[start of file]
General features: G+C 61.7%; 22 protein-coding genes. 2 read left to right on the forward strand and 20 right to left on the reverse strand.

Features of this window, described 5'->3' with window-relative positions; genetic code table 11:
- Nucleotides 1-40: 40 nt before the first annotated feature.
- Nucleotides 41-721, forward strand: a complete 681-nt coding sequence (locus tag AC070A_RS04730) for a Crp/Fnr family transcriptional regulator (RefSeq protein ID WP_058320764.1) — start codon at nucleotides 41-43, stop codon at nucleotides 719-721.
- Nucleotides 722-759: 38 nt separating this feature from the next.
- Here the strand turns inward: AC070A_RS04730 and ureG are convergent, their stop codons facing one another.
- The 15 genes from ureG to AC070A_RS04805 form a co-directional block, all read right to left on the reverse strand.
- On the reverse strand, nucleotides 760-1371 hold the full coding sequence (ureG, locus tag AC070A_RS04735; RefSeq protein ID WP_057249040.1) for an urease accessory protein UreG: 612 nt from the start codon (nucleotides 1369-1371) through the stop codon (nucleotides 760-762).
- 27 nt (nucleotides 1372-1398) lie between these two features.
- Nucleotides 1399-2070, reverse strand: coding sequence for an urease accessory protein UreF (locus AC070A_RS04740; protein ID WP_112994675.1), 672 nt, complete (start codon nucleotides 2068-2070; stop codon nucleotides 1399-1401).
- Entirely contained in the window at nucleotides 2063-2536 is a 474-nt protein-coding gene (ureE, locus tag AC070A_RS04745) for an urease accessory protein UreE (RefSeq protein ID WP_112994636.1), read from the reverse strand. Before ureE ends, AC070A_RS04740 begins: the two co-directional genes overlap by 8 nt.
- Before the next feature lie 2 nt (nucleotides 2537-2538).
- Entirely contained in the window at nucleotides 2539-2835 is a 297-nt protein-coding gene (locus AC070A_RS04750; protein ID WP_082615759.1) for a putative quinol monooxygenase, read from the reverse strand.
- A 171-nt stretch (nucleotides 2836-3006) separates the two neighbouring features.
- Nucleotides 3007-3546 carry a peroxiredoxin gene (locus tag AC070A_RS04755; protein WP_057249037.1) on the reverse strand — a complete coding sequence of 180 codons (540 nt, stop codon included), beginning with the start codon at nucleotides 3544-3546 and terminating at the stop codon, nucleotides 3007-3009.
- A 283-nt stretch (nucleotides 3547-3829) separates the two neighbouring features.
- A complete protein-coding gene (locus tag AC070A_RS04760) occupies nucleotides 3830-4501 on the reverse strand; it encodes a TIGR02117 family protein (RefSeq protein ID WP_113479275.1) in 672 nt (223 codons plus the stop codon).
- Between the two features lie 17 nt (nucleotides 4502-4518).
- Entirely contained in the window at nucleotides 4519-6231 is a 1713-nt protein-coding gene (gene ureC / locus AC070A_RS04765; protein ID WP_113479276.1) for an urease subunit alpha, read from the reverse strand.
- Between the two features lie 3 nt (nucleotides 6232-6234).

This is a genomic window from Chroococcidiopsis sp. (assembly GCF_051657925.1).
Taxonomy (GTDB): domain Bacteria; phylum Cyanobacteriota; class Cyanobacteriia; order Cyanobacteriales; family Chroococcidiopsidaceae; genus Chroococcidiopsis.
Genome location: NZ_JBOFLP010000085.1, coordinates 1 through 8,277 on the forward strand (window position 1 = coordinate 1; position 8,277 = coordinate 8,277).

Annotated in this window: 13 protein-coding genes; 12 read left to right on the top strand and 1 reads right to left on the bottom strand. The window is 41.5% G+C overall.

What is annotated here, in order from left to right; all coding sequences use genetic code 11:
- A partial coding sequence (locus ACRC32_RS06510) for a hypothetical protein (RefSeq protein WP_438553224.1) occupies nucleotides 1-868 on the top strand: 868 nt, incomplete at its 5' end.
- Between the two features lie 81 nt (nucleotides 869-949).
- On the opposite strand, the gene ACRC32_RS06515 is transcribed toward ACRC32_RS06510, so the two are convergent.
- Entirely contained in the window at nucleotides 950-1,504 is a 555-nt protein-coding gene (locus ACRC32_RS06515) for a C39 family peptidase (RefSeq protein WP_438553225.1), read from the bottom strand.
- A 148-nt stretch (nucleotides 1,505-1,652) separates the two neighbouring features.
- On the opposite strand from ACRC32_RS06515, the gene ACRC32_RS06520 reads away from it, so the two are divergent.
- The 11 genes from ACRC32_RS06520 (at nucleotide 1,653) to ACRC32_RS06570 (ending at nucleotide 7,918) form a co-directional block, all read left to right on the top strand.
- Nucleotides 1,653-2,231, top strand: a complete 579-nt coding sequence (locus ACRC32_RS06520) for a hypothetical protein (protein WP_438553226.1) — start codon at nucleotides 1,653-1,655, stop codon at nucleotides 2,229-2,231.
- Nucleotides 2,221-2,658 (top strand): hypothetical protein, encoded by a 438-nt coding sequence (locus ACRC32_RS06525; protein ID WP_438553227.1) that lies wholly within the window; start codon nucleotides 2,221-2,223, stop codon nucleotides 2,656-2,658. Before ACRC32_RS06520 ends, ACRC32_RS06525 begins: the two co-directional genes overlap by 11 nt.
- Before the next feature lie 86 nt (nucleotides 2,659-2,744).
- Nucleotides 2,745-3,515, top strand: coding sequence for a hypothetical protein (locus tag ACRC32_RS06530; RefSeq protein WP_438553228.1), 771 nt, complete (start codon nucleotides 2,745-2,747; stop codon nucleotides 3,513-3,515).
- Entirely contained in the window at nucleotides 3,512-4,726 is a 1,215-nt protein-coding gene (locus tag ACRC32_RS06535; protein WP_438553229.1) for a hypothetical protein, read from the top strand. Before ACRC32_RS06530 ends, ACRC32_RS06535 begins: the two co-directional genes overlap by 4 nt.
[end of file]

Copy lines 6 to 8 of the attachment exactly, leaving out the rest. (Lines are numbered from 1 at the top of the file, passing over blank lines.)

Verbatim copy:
- Here the strand turns inward: AC070A_RS04730 and ureG are convergent, their stop codons facing one another.
- The 15 genes from ureG to AC070A_RS04805 form a co-directional block, all read right to left on the reverse strand.
- On the reverse strand, nucleotides 760-1371 hold the full coding sequence (ureG, locus tag AC070A_RS04735; RefSeq protein ID WP_057249040.1) for an urease accessory protein UreG: 612 nt from the start codon (nucleotides 1369-1371) through the stop codon (nucleotides 760-762).